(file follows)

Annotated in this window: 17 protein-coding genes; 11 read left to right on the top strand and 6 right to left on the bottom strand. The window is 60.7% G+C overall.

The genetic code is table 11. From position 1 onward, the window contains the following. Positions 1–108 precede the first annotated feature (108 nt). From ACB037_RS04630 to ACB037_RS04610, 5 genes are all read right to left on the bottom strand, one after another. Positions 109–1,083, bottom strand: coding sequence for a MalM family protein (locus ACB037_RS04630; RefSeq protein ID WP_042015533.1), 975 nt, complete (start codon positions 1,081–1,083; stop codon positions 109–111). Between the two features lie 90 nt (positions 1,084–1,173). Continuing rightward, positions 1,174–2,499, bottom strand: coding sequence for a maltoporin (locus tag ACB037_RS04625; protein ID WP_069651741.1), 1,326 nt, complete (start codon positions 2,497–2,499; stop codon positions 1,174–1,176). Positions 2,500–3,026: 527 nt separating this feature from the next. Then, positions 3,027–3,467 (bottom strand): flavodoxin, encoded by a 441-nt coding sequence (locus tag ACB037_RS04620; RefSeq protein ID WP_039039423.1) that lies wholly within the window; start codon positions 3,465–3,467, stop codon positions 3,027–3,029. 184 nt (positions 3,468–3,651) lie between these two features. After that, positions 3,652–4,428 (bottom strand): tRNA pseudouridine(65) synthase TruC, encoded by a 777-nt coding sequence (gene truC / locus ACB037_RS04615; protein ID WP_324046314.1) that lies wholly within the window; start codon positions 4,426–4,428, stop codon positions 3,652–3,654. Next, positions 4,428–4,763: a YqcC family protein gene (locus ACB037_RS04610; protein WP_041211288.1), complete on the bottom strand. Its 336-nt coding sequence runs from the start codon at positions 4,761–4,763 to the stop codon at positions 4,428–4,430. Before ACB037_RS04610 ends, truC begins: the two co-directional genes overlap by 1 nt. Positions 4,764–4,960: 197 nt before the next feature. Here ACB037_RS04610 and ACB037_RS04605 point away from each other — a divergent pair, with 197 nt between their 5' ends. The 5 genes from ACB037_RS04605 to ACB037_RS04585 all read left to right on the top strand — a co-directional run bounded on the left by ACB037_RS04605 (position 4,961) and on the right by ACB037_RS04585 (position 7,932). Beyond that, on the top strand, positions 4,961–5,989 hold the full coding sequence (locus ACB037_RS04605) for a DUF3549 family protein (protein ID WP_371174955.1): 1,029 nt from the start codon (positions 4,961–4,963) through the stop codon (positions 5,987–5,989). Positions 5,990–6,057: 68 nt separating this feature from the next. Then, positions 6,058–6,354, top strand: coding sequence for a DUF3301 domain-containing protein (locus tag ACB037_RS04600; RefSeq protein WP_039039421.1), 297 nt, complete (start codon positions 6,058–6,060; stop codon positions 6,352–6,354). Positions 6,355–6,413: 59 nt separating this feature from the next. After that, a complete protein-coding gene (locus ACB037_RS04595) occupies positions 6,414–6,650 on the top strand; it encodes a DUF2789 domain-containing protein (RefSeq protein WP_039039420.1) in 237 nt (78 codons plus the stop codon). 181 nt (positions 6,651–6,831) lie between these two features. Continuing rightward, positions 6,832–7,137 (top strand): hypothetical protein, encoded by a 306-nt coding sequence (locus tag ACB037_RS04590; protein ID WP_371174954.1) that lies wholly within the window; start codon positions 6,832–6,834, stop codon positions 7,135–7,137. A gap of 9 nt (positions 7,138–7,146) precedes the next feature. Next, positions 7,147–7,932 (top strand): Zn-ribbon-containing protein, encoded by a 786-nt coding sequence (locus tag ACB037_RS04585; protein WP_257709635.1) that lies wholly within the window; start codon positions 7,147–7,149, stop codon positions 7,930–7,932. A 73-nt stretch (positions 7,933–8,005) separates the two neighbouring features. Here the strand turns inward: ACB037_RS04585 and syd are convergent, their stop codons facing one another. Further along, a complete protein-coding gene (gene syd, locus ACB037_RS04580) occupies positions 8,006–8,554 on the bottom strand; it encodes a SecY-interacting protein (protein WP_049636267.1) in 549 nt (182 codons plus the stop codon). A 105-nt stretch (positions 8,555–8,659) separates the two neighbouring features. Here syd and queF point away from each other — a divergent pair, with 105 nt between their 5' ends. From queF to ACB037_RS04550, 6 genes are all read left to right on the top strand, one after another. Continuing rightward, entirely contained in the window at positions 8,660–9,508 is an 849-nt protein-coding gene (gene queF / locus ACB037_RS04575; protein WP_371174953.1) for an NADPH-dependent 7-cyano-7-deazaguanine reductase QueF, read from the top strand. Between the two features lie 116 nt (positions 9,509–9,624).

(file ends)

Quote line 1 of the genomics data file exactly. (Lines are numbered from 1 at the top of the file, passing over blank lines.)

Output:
Annotated in this window: 17 protein-coding genes; 11 read left to right on the top strand and 6 right to left on the bottom strand. The window is 60.7% G+C overall.